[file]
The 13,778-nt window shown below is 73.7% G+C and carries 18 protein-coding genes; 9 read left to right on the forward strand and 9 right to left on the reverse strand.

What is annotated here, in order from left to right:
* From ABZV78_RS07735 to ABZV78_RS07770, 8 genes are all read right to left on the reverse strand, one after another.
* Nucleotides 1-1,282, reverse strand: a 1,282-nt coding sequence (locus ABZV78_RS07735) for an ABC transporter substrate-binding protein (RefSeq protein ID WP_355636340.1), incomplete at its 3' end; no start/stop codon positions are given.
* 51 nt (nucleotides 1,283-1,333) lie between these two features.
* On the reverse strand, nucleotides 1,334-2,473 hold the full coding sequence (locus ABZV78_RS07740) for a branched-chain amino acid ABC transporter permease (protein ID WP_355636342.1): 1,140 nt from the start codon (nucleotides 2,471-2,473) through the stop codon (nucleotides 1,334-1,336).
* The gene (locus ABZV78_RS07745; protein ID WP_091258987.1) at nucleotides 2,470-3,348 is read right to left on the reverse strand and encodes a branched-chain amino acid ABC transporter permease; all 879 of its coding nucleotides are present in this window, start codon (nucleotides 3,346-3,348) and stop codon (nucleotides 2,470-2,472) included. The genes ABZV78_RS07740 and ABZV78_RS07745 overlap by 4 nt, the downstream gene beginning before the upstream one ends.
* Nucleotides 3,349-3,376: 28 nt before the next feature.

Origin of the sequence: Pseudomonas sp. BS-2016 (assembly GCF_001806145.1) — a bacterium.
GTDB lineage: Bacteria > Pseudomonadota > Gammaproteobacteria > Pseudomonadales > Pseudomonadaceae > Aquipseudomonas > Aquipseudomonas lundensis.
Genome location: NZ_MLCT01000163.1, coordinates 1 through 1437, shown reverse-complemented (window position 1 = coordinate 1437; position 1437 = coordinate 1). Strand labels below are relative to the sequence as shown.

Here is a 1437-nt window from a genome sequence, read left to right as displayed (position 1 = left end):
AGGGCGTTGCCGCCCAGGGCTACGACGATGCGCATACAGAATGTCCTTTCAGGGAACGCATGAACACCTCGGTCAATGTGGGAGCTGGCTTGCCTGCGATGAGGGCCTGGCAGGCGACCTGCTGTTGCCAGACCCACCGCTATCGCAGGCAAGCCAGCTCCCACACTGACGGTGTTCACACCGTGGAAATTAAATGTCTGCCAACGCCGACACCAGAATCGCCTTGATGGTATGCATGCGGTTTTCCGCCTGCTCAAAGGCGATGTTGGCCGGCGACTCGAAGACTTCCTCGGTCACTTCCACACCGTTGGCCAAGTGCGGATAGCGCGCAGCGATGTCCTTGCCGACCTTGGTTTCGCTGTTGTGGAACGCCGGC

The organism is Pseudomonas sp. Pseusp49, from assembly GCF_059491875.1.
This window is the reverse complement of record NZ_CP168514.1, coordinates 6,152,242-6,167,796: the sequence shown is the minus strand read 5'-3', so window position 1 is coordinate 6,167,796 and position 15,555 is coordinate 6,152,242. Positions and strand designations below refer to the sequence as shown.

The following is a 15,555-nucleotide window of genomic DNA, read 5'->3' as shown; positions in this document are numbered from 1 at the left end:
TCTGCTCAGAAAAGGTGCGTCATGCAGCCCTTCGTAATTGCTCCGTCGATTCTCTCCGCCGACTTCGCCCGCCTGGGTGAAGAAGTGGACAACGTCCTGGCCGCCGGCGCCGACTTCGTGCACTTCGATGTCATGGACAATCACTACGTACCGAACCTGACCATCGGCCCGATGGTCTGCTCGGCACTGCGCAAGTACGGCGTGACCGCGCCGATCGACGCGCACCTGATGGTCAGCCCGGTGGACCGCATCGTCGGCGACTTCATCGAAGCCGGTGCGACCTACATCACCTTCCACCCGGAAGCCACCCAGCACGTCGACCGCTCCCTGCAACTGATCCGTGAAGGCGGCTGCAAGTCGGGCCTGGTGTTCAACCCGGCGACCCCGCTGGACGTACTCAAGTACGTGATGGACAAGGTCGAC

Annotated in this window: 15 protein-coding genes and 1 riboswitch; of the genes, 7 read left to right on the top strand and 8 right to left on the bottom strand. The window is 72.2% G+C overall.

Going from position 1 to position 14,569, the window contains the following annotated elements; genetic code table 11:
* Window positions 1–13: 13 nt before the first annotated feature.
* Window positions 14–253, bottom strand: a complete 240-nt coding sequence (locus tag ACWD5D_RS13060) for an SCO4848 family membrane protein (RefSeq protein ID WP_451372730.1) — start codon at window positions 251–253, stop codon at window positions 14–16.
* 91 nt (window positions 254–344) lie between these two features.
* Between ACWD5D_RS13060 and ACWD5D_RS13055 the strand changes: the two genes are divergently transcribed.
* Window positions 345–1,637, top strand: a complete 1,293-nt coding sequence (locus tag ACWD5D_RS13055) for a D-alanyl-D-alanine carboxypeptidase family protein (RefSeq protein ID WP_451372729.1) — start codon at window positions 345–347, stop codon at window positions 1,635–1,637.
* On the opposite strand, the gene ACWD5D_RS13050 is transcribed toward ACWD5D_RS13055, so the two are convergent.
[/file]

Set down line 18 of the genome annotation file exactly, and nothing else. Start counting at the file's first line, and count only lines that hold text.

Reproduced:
Annotated in this window: 15 protein-coding genes and 1 riboswitch; of the genes, 7 read left to right on the top strand and 8 right to left on the bottom strand. The window is 72.2% G+C overall.